The faults in the film however seem to be more errors of judgement rather than it being entirely misconceived. Bergman, perhaps following his own personal black mood, allows The Serpent's Egg to slip into nihilism and wild melodrama as the film follows a confusing and nightmarish descent into madness. The colour may make it seem worse, but in reality it's no bleaker than the vision of Bergman's world in The Passion of Anna, The Silence, Shame, or Hour of the Wolf. As a means of aligning this with the horrors that would follow in Germany in the subsequent years, the deprivation, the violence, the madness and the obscenity of what takes place in Abel's mind does actually reflect the reality to come all too well.

The Disc

The Serpent's Egg is released by Arrow Academy on Blu-ray disc. The release is Region B encoded. The High Definition transfer isn't perfect but it's light-years ahead of the dark, shadowy and at times near-unwatchable cropped to 4:3 previous UK DVD release by Castle Home Video. There's perhaps signs of a little fading and lightness to the colouration in places with grain more visible in the dark scenes, but more often you are impressed by the clarity, the detail and the colouration that does true justice to Sven Nykvist's cinematography. The detail of the sets too comes across much better now, the film looking like a precursor to Fanny and Alexander. The audio is PCM 1.0 mono and it sounds clear and natural. There is a bit of interference break-up only in one scene when Abel discovers Manuela around 1 hour 38 mins into the film. English SDH subtitles are provided.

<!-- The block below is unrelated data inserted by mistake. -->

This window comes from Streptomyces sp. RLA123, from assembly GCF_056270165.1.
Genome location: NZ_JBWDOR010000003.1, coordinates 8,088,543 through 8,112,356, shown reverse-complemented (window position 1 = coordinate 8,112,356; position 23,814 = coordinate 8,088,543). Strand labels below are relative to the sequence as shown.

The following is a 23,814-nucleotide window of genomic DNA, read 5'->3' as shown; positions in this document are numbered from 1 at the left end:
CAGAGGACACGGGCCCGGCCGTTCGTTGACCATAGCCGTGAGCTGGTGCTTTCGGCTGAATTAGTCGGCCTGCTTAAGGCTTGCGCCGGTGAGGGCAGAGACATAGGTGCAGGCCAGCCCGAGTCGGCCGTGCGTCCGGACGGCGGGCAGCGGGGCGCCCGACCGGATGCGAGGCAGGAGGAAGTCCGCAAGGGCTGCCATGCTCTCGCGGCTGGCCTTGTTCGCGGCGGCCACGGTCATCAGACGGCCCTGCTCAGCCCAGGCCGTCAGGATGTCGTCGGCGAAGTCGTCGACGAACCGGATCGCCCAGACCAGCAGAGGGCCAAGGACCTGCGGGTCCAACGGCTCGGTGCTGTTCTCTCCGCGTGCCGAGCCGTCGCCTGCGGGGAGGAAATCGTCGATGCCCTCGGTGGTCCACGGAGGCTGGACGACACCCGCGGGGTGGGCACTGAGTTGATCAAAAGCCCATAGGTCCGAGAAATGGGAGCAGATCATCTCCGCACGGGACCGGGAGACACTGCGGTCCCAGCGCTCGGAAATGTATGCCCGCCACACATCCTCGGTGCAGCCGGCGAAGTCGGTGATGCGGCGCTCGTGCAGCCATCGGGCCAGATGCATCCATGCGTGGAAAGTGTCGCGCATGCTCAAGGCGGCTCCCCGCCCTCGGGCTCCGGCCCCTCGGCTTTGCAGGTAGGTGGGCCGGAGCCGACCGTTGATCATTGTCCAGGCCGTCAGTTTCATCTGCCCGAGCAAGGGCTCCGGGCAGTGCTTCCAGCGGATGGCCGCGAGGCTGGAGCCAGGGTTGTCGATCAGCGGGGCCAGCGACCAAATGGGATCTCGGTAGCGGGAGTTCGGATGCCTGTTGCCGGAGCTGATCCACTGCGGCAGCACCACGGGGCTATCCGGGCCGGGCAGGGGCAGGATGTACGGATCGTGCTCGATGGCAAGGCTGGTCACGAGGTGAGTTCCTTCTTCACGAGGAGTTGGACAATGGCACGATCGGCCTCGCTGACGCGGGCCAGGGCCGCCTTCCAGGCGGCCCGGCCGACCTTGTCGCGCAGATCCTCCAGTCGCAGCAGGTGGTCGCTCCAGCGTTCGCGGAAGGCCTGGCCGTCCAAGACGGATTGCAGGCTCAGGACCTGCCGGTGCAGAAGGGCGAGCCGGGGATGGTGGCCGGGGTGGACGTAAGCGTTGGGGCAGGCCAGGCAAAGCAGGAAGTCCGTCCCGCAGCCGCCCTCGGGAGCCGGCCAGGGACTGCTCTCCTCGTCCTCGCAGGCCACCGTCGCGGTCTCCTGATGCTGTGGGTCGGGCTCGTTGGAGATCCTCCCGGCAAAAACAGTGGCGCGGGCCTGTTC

The HD presentation certainly permits the film to be seen in a much more sympathetic light and the extra features assembled for this release also do it credit. David Carradine provides a full-length Commentary, revealing many interesting observations and anecdotes about working with Bergman, comparing and contrasting it with his experience with Hal Ashby on his previous film Bound for Glory. In 'Bergman's Egg' (25') Barry Foreshaw provides an appreciation of the film, putting it into context with a good overview of Bergman's career. 'Away From Home' (15') is made up mostly of 2004 interviews with Carradine and Ullmann. In 'German Expressionism', Marc Gervais considers The Serpent's Egg as less of a Bergman film and more of an extension of 1920s German Expressionism. A Trailer and Image Gallery are also included.  The first pressing includes a booklet with new writing on the film by Geoffrey Macnab.

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8 out of 10

A superb Blu-ray presentation of a flawed work that permits the film to be seen in a much more sympathetic light.